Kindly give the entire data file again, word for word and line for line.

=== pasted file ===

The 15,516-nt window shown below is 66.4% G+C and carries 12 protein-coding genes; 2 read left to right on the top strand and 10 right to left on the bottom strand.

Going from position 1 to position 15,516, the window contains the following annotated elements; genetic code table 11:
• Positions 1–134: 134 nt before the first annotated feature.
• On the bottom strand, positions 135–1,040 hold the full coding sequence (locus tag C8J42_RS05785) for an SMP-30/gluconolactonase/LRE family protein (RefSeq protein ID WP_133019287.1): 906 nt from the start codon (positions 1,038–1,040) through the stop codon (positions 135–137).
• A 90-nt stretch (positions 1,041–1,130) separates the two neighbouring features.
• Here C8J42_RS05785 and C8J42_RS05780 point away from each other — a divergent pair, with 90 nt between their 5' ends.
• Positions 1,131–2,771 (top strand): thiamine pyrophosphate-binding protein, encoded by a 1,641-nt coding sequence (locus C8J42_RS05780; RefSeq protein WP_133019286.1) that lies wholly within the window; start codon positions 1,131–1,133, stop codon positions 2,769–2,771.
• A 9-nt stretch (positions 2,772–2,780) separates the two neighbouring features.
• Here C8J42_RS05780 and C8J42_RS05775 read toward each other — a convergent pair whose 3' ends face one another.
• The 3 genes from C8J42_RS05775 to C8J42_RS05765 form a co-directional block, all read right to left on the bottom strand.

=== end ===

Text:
The 15,516-nt window shown below is 66.4% G+C and carries 12 protein-coding genes; 2 read left to right on the top strand and 10 right to left on the bottom strand.

Going from position 1 to position 15,516, the window contains the following annotated elements; genetic code table 11:
• Positions 1–134: 134 nt before the first annotated feature.
• On the bottom strand, positions 135–1,040 hold the full coding sequence (locus tag C8J42_RS05785) for an SMP-30/gluconolactonase/LRE family protein (RefSeq protein ID WP_133019287.1): 906 nt from the start codon (positions 1,038–1,040) through the stop codon (positions 135–137).
• A 90-nt stretch (positions 1,041–1,130) separates the two neighbouring features.
• Here C8J42_RS05785 and C8J42_RS05780 point away from each other — a divergent pair, with 90 nt between their 5' ends.
• Positions 1,131–2,771 (top strand): thiamine pyrophosphate-binding protein, encoded by a 1,641-nt coding sequence (locus C8J42_RS05780; RefSeq protein WP_133019286.1) that lies wholly within the window; start codon positions 1,131–1,133, stop codon positions 2,769–2,771.
• A 9-nt stretch (positions 2,772–2,780) separates the two neighbouring features.
• Here C8J42_RS05780 and C8J42_RS05775 read toward each other — a convergent pair whose 3' ends face one another.
• The 3 genes from C8J42_RS05775 to C8J42_RS05765 form a co-directional block, all read right to left on the bottom strand.